"Your father was captain of a starship for 12 minutes," says Captain Christopher Pike. He's in a roadside bar in rural Iowa, the kind of old-school dive that still serves Budweiser Classic and shots of Jack, despite the fact that far more interesting drinks have been invented by 2255.
"He saved 800 lives—including your mother's and yours," Pike continues. It's quiet in the bar—past closing time—and Pike is talking to a dipshit farm boy who just yanked a wadded-up napkin out of his bloody nose. The rest of the blood on James T. Kirk's face is starting to dry—a reminder that while the kid is pretty good at starting bar fights, he sucks at finishing them.
Pike looks at Kirk. "I dare you," he says, "to do better."
As scenes in 2009's Star Trek go, that's a big one. (For Kirk, at least—otherwise he'd never have bothered scraping that blood off his face and ignoring his hangover long enough to enroll in the "peacekeeping and humanitarian armada" of Starfleet.) But Pike's challenge also serves as a reminder of what Star Trek is all about: The fact that, as a species, we can do a hell of a lot better.
That sentiment probably felt less forced when the original Star Trek was beamed into Americans' TVs in 1966, right in the midst of the Space Age, an era that embraced science and humanism. In 1966, it might not have seemed likely that humankind would set aside our differences to cure disease, stop war, eliminate money, and explore the stars in bright plastic spaceships, but at least it didn't seem impossible.
It does seem kind of impossible in 2016, when any glance at the news makes JUST FUCKING BURN IT DOWN ALREADY feel like a reasonable course of action. So maybe it's worth remembering that both the Space Age and the future seen in Star Trek—a future where crews of multicultural scientists departed a thriving Earth to discover, and learn from, other civilizations—came about thanks to conflict. The race to the moon wouldn't have happened without the paranoid tensions of America and the Soviet Union; the civil rights movement came about only after centuries of atrocities were tolerated and encouraged on American soil. If 2016—when we're still giving Russia the side-eye, when authorities still spill black people's blood on our streets, when fear-stoking demagogues still determine our cultural discourse—seems so awful, it's because it feels so little like the future and so much like the past.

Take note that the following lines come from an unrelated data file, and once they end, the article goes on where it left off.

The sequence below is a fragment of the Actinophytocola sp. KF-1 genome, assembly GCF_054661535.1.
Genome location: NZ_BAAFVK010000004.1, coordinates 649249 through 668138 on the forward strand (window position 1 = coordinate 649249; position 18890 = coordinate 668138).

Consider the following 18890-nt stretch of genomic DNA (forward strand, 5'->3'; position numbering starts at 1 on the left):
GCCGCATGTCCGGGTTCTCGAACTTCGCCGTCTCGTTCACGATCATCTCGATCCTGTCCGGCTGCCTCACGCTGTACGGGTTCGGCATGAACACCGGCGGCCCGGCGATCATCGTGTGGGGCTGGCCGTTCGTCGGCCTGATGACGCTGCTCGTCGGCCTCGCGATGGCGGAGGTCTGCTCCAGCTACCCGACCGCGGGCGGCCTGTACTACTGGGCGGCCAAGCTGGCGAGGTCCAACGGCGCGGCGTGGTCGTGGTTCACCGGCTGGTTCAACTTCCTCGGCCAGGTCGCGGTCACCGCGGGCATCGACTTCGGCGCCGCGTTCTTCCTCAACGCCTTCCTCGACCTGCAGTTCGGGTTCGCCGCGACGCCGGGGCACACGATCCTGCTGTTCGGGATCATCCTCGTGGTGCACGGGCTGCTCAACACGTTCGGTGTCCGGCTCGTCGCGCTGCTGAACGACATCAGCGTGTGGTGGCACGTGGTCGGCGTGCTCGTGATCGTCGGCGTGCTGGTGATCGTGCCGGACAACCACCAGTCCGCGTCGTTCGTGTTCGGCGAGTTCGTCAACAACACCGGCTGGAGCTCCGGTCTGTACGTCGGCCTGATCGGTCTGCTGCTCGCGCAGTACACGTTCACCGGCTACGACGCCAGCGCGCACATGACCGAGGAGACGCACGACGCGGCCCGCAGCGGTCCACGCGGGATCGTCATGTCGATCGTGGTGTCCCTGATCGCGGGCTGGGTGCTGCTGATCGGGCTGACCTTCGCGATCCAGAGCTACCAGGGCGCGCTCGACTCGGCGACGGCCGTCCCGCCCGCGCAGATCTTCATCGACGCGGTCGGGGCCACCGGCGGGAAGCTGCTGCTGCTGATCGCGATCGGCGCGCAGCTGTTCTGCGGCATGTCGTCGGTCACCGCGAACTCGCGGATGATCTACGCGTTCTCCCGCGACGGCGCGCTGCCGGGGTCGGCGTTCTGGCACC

It might seem desperate or foolhardy to turn to Star Trek to show us what we're capable of—but that's what Star Trek already did. Creator Gene Roddenberry's original Star Trek inspired future scientists and current technologies—and showed the rest of us a way, however fantastical, that people of different colors and beliefs could work and live together, pushing humanity forward. With a billion TV episodes and a slew of movies (Star Trek Beyond comes out this week, and next year brings a new streaming TV series), Star Trek has morphed into one more monolithic genre franchise—one that's sometimes clever and sometimes stupid, one that sometimes devotes hours to space diplomacy and at other times just sets off some space explosions. But five decades after it premiered, Star Trek serves as reminder: We've had shitty times before. We got through them. There will be more shitty times. We'll get through those, too.
Despite the 21st century having surpassed many of Roddenberry's wildest technological dreams, those of us living in 2016 find ourselves struggling with some of the same social and political issues as those who were alive in the 1960s. That can make Star Trek's interstellar utopia seem goofy and preposterous—like it's merely one more fantasy world for us to gaze into as we retreat from reality. But every once in a while, the future of Star Trek can feel like something more—like a melding of entertainment and ideology, of adventure and potential. Every once in a while, Star Trek feels like an actual glimpse into a future. A future where, if we wanted, we could scrape the blood off our faces and do better.